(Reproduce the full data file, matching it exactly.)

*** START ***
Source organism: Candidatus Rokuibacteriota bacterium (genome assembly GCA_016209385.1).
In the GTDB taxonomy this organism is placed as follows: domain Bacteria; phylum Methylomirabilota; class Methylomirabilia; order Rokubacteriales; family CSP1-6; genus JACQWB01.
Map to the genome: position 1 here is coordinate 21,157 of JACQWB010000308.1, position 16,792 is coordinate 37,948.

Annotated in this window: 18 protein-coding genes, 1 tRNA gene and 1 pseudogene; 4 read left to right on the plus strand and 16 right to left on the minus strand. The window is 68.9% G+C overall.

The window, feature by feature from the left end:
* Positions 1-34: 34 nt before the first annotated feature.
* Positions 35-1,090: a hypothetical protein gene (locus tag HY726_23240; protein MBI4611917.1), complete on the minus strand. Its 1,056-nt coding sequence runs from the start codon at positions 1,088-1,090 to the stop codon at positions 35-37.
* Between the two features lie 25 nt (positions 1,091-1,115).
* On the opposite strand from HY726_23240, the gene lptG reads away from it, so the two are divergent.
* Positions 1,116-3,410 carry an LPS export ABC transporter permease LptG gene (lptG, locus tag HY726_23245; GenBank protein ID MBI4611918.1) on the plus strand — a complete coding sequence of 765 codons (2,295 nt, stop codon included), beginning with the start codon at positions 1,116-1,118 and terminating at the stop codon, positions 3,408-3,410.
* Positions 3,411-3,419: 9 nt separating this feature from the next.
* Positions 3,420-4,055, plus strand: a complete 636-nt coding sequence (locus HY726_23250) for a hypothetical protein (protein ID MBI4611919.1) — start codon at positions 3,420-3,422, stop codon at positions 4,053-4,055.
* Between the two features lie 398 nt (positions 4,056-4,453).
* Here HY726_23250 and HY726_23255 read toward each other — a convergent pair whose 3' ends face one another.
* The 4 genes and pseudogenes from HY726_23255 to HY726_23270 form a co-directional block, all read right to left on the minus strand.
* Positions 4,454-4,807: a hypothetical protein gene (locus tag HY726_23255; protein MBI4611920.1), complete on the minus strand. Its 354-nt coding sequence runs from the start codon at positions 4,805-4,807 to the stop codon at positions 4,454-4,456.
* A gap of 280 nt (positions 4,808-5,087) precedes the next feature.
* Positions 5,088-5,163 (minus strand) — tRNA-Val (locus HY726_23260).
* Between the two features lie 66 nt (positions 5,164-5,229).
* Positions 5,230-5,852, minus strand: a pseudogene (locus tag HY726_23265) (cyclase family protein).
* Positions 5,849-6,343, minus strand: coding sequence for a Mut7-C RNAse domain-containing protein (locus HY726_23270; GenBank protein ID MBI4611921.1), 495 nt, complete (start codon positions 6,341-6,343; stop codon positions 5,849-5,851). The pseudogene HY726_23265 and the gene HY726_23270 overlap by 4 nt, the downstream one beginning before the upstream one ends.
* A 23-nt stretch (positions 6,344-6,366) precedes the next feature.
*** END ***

Source organism: Candidatus Rokuibacteriota bacterium (genome assembly GCA_016209385.1).
In the GTDB taxonomy this organism is placed as follows: domain Bacteria; phylum Methylomirabilota; class Methylomirabilia; order Rokubacteriales; family CSP1-6; genus JACQWB01.
Map to the genome: position 1 here is coordinate 21,157 of JACQWB010000308.1, position 16,792 is coordinate 37,948.

Annotated in this window: 18 protein-coding genes, 1 tRNA gene and 1 pseudogene; 4 read left to right on the plus strand and 16 right to left on the minus strand. The window is 68.9% G+C overall.

The window, feature by feature from the left end:
* Positions 1-34: 34 nt before the first annotated feature.
* Positions 35-1,090: a hypothetical protein gene (locus tag HY726_23240; protein MBI4611917.1), complete on the minus strand. Its 1,056-nt coding sequence runs from the start codon at positions 1,088-1,090 to the stop codon at positions 35-37.
* Between the two features lie 25 nt (positions 1,091-1,115).
* On the opposite strand from HY726_23240, the gene lptG reads away from it, so the two are divergent.
* Positions 1,116-3,410 carry an LPS export ABC transporter permease LptG gene (lptG, locus tag HY726_23245; GenBank protein ID MBI4611918.1) on the plus strand — a complete coding sequence of 765 codons (2,295 nt, stop codon included), beginning with the start codon at positions 1,116-1,118 and terminating at the stop codon, positions 3,408-3,410.
* Positions 3,411-3,419: 9 nt separating this feature from the next.
* Positions 3,420-4,055, plus strand: a complete 636-nt coding sequence (locus HY726_23250) for a hypothetical protein (protein ID MBI4611919.1) — start codon at positions 3,420-3,422, stop codon at positions 4,053-4,055.
* Between the two features lie 398 nt (positions 4,056-4,453).
* Here HY726_23250 and HY726_23255 read toward each other — a convergent pair whose 3' ends face one another.
* The 4 genes and pseudogenes from HY726_23255 to HY726_23270 form a co-directional block, all read right to left on the minus strand.
* Positions 4,454-4,807: a hypothetical protein gene (locus tag HY726_23255; protein MBI4611920.1), complete on the minus strand. Its 354-nt coding sequence runs from the start codon at positions 4,805-4,807 to the stop codon at positions 4,454-4,456.
* A gap of 280 nt (positions 4,808-5,087) precedes the next feature.
* Positions 5,088-5,163 (minus strand) — tRNA-Val (locus HY726_23260).
* Between the two features lie 66 nt (positions 5,164-5,229).
* Positions 5,230-5,852, minus strand: a pseudogene (locus tag HY726_23265) (cyclase family protein).
* Positions 5,849-6,343, minus strand: coding sequence for a Mut7-C RNAse domain-containing protein (locus HY726_23270; GenBank protein ID MBI4611921.1), 495 nt, complete (start codon positions 6,341-6,343; stop codon positions 5,849-5,851). The pseudogene HY726_23265 and the gene HY726_23270 overlap by 4 nt, the downstream one beginning before the upstream one ends.
* A 23-nt stretch (positions 6,344-6,366) precedes the next feature.